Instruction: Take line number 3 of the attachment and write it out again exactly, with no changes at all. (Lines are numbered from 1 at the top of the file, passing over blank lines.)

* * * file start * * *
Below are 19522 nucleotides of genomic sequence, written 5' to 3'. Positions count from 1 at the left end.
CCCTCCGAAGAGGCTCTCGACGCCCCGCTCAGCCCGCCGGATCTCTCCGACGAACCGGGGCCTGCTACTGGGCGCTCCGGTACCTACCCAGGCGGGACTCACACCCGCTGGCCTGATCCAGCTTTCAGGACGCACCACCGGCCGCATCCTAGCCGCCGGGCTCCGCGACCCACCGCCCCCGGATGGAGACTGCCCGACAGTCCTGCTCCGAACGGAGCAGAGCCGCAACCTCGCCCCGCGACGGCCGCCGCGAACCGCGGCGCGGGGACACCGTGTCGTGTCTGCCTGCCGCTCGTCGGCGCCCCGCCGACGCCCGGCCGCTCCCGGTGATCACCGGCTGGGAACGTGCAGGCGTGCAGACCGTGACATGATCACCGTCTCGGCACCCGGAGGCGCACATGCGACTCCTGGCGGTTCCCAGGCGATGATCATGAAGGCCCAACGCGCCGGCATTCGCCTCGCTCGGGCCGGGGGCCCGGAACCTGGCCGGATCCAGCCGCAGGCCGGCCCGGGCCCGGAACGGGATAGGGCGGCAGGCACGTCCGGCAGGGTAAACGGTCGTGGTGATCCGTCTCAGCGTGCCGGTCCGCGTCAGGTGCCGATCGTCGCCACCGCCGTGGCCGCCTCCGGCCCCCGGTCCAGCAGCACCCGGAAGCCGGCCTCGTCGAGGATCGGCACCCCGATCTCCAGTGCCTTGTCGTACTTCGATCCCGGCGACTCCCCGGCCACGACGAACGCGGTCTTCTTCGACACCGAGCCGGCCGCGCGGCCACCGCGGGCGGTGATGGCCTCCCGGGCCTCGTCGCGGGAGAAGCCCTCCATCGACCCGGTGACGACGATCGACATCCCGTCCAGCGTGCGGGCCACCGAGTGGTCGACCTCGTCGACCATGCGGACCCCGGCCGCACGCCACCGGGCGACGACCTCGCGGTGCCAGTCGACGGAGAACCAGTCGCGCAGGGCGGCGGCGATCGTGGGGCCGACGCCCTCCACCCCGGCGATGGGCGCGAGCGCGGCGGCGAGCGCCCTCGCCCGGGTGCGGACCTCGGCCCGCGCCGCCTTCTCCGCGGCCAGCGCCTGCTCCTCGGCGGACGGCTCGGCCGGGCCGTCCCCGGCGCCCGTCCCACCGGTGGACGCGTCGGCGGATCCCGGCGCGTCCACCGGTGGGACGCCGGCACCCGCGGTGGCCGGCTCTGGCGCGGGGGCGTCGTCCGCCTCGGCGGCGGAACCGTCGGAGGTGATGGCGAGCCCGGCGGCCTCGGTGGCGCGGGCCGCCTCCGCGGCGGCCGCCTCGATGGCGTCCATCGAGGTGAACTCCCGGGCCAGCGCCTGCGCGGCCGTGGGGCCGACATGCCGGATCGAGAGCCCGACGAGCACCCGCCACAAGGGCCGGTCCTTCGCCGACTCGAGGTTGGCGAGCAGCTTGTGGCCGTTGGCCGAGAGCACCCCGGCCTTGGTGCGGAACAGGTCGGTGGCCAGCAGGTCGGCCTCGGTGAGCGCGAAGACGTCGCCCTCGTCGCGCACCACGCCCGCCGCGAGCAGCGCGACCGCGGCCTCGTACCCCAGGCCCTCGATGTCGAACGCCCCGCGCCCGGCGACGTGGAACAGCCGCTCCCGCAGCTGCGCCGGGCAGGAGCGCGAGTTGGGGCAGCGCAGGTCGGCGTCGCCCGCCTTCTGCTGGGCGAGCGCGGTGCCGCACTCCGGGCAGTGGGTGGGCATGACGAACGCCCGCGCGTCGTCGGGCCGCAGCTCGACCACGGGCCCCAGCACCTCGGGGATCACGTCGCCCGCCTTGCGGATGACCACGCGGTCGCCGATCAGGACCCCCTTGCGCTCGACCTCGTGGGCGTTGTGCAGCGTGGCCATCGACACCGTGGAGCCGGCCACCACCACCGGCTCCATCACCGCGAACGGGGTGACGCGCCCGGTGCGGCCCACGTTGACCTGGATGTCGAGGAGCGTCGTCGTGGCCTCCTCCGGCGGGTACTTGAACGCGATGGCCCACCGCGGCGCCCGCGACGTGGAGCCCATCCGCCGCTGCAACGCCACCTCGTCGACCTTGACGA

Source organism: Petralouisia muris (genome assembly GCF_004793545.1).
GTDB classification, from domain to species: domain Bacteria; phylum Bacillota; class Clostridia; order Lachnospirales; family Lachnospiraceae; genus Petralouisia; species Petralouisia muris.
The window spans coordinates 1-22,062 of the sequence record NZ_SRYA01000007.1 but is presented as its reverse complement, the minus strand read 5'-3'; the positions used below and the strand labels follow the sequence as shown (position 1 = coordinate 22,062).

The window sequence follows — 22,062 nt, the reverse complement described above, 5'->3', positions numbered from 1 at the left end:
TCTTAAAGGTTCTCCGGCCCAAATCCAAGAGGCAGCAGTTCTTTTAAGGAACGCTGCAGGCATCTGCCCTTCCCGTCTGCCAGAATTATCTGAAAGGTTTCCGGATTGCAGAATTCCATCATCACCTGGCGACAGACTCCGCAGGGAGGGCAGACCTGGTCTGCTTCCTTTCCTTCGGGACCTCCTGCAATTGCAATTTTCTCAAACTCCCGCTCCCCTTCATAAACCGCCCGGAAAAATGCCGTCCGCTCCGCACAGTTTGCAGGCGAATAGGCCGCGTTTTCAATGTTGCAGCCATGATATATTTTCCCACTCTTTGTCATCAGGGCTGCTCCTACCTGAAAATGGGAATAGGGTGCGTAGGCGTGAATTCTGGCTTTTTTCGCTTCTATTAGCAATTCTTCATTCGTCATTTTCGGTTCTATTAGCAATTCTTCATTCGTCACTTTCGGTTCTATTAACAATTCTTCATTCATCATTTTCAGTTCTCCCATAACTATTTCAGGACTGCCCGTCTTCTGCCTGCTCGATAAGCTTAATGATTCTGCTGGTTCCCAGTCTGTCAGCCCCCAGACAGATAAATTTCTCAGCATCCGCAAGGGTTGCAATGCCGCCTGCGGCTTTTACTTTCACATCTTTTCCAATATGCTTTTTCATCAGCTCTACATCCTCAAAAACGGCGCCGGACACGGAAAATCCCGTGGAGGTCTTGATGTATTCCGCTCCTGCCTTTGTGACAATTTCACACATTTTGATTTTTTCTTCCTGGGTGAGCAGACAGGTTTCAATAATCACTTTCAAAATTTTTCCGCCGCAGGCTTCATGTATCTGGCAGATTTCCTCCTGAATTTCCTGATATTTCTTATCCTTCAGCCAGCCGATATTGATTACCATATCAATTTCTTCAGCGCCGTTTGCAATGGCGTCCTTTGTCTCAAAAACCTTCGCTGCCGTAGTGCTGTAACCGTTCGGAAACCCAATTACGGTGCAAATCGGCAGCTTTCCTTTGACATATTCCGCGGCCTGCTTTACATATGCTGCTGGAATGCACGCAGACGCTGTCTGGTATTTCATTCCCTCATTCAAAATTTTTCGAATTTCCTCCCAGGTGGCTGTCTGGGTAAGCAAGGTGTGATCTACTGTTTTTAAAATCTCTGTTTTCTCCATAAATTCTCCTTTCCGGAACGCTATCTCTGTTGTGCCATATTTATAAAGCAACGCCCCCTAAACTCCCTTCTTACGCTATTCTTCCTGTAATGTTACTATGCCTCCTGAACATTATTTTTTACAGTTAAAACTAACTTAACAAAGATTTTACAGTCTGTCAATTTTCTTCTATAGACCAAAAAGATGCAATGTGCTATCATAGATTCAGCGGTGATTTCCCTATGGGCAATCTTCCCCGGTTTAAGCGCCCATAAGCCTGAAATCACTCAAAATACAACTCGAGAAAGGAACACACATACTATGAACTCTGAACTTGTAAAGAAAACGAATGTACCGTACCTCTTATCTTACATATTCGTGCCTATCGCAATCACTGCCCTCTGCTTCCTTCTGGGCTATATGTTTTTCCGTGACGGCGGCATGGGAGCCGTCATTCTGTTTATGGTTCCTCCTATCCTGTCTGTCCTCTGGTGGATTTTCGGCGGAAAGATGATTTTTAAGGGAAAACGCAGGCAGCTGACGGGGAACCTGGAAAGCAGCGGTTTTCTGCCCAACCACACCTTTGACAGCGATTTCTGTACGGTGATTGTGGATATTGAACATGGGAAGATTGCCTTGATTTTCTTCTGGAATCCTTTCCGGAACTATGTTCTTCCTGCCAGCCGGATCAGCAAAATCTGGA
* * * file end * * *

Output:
Source organism: Petralouisia muris (genome assembly GCF_004793545.1).